Last night, Economic Secretary to the Treasury and City Minister, John Glen MP, tweeted: “Pensions cold calling is a scourge, so I was pleased and proud to see Parliament pass a ban on it this week.
“This means the ban will officially come into force on 9th January.
“Spread the word.”
The confirmation came after a wait of nearly two years.
In his last Budget, in October, Chancellor Philip Hammond finally revealed a pensions cold calling ban would get the green light.
A draft statutory instrument was published following the Budget and was laid before Parliament this week.
Once the regulations are approved by Parliament they should become law within 21 days.
A ban could see a maximum fine of £500,000.
The Information Commissioner's Office (ICO) will be the enforcing body.
A wider ban on text and email cold contacts was ruled out for the time being by the Treasury because other regulations already cover these areas.
However the Treasury says that the cold calling ban will be part of a “suite“ of preventative measures designed to tackle pension fraud.
Cold calls to consumers have been blamed for some of the worst examples of pension mis-selling as ruthless individuals have targeted some of the most vulnerable, often persuading them to transfer their pensions to much riskier investments.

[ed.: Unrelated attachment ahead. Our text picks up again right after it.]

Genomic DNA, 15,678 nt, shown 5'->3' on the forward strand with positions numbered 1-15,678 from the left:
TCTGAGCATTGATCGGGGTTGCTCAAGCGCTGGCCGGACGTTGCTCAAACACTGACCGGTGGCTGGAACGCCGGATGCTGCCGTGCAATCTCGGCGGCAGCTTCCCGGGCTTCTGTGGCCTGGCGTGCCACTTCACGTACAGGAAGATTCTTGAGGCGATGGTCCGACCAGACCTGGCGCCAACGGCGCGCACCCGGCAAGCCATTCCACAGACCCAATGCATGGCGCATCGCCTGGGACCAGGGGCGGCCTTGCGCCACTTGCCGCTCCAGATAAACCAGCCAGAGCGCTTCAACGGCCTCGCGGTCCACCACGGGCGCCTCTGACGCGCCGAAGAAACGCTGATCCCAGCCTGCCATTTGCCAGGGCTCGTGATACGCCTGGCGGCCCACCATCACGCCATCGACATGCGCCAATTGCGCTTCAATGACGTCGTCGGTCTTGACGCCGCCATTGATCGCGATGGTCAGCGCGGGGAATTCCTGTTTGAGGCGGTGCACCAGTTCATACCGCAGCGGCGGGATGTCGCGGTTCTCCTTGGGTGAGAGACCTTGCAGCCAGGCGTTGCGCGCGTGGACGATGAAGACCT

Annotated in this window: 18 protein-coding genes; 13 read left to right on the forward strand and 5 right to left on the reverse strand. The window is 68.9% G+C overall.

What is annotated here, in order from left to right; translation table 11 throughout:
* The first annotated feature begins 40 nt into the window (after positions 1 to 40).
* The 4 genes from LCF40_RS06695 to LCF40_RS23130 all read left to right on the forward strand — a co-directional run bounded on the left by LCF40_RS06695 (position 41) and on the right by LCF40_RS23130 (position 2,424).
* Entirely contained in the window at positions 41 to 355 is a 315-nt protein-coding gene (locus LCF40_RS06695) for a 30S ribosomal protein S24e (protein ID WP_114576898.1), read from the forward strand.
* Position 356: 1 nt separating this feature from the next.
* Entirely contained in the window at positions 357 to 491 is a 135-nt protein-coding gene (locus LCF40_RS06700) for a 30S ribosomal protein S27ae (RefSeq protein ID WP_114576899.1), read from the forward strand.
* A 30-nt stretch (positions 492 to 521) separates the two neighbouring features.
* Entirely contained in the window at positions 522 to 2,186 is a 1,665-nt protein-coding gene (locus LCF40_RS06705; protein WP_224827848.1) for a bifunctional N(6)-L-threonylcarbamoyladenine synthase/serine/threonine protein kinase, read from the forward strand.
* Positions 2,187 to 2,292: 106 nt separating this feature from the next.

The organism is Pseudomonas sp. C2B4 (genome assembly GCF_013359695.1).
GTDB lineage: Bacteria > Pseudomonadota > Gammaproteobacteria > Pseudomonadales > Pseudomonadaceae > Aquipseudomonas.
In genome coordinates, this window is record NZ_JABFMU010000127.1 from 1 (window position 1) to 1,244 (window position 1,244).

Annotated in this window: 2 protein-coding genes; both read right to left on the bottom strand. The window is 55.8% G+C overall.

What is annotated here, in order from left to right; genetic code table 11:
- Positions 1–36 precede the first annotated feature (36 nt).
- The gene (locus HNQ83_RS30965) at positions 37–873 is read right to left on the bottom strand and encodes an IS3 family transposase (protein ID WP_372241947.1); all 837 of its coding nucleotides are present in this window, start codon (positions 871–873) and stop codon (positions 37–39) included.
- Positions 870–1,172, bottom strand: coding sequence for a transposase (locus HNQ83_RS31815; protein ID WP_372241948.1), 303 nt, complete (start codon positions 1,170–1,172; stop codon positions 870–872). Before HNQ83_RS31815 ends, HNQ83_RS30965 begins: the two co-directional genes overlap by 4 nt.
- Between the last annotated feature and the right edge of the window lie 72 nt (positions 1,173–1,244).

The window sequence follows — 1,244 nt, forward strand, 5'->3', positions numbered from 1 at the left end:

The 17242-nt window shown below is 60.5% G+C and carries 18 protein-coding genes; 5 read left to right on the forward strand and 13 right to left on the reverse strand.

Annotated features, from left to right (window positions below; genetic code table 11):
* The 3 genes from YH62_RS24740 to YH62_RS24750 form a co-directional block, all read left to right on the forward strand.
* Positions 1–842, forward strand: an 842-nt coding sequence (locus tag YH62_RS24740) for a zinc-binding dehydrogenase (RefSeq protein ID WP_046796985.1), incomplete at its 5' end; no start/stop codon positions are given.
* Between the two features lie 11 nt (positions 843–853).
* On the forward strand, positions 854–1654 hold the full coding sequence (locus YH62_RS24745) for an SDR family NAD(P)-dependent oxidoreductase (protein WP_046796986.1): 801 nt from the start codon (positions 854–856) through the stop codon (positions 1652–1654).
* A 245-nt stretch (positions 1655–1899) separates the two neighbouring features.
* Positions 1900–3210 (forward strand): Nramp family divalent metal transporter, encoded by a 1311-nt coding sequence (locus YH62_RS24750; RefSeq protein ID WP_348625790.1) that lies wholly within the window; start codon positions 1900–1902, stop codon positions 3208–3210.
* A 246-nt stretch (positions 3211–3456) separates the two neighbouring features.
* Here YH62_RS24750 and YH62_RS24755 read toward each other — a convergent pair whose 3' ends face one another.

In its report on consultation on the ban the Treasury said: “Pension scams can have devastating consequences, such as the loss of an entire pension fund.
“On top of this, the chances of recovering these savings are very low, leaving most victims without the means to fund their retirement.
“Cold calling is the most common method used to initiate pension fraud.
“The serious consumer detriment caused by pensions scams means that the Government has chosen to intervene directly to implement a pensions cold calling ban.
The Government first consulted on the policy through the Pensions Scams consultation launched in December 2016, and outlined its approach in the response published in August 2017.
“In July 2018 the Government sought comments on draft regulations to implement the ban through a further consultation.”